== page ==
FILE PHOTO: People queue to enter terminal 2, as tighter rules for international travellers start, at Heathrow Airport, amid the spread of the coronavirus disease (COVID-19) pandemic, London, Britain, January 18, 2021. Photograph:( Reuters )
Portugal, Israel, New Zealand, Australia and Singapore all made the green list for travel in a system that will be reviewed every three weeks
Britain will allow people in England to resume international travel from May 17 but is limiting the number of destinations open for quarantine-free holidays to just a handful of countries as it cautiously emerges from lockdown restrictions.
Portugal, Israel, New Zealand, Australia and Singapore all made the green list for travel in a system that will be reviewed every three weeks, transport minister Grant Shapps said on Friday. Popular destinations such as France, Spain and Greece did not.
Airlines, holiday companies and tourist hotspots in southern Europe have been waiting for over four months for big-spending Britons to start travelling again, but they will have to wait a few months longer for a full rebound to take off.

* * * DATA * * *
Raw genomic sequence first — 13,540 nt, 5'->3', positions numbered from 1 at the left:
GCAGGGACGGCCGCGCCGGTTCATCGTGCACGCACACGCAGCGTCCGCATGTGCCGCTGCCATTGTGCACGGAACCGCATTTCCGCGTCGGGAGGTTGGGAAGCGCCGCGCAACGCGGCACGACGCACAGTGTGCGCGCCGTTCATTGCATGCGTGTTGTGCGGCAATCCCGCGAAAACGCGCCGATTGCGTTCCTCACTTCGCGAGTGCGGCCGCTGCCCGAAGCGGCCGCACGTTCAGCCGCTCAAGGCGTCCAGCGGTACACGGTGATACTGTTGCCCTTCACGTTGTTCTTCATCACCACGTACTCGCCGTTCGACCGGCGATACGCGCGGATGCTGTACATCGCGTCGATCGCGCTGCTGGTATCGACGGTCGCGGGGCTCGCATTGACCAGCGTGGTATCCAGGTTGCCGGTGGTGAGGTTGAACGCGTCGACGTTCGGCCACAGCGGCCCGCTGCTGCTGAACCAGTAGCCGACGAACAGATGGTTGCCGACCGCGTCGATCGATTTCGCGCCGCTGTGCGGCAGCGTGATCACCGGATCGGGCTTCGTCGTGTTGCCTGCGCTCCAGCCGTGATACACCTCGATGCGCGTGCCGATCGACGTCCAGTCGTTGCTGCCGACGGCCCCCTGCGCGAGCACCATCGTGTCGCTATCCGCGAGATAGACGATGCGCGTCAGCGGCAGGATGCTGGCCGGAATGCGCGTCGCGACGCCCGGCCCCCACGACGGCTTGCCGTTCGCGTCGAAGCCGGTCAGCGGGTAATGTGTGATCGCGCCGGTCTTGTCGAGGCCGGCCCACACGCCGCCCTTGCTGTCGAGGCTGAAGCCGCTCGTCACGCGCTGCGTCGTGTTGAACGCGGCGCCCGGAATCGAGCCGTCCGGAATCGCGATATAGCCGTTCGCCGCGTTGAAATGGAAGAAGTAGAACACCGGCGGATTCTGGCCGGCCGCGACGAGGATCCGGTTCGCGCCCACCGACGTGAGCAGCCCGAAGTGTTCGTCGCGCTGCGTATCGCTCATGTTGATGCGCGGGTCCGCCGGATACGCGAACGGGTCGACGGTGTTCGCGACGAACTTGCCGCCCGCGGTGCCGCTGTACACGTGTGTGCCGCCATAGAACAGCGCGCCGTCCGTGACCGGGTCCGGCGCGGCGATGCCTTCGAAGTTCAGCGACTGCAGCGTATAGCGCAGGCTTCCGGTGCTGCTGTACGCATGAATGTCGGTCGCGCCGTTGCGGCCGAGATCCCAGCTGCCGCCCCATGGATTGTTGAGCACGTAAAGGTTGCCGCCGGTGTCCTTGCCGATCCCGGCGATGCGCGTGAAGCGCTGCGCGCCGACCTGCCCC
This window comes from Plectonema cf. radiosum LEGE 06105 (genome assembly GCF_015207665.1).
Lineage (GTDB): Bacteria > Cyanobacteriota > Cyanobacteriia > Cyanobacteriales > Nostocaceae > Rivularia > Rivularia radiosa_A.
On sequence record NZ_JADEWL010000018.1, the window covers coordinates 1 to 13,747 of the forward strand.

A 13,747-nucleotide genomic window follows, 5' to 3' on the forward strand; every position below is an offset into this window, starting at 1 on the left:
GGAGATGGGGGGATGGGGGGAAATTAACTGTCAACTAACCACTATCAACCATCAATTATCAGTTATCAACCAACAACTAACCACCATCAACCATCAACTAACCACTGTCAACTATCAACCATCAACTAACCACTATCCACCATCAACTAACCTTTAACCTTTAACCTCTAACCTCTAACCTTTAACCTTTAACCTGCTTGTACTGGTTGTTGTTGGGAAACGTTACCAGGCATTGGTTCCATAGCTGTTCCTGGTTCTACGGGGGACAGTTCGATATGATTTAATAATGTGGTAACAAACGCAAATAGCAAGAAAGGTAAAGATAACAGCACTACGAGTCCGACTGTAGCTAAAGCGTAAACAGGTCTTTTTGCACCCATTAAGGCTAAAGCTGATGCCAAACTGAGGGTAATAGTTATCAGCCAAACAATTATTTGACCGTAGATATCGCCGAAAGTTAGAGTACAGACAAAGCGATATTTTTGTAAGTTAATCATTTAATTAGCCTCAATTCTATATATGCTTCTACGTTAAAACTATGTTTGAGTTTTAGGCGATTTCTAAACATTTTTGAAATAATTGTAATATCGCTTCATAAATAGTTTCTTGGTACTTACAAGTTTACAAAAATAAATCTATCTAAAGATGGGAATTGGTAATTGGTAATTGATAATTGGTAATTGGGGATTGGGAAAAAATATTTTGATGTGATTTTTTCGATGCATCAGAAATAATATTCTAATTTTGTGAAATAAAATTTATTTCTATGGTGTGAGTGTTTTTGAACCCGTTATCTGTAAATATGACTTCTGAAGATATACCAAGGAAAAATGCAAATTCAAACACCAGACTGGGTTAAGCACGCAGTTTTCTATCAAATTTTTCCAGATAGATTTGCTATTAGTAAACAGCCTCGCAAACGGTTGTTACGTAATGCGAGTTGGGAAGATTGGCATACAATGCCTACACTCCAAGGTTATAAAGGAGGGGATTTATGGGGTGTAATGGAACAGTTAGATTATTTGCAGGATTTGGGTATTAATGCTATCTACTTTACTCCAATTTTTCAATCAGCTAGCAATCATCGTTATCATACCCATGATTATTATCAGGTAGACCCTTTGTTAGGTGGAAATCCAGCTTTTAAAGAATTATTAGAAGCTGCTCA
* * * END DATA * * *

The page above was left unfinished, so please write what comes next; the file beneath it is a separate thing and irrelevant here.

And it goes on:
Left off the list were Spain, France, Italy and the US, the top four most visited countries by UK residents in 2019, which all sit in the amber category, requiring self-isolation on return to the UK.
Despite the limitations, permitting travel abroad is still a welcome boost for the beleaguered sector and should prompt bookings. Britons have been banned from going abroad without an essential reason since early January, a blow for leisure travel and also splitting families who live across different countries.
British Airways, easyJet, Ryanair, TUI and others will now likely have to wait until next month for the larger scale re-opening they need to repair their COVID-19 battered finances.
They have argued that Britain's vaccination programme, which has outpaced the rest of Europe, should mean the country can allow more travel sooner, but so far the EU's plans are ahead. It has recommended the arrival of foreign travellers from more countries from June.
Earlier on Friday, the chief executive of British Airways-owner IAG called on the UK and the US to open a travel corridor given their high vaccination rates.
Countries, where Britons might want to travel, will still have their own rules for entry. For example, Britons are currently banned from going to the US
Green list travel will involve people taking two COVID-19 tests, one before arrival back into the UK and one within two days of returning.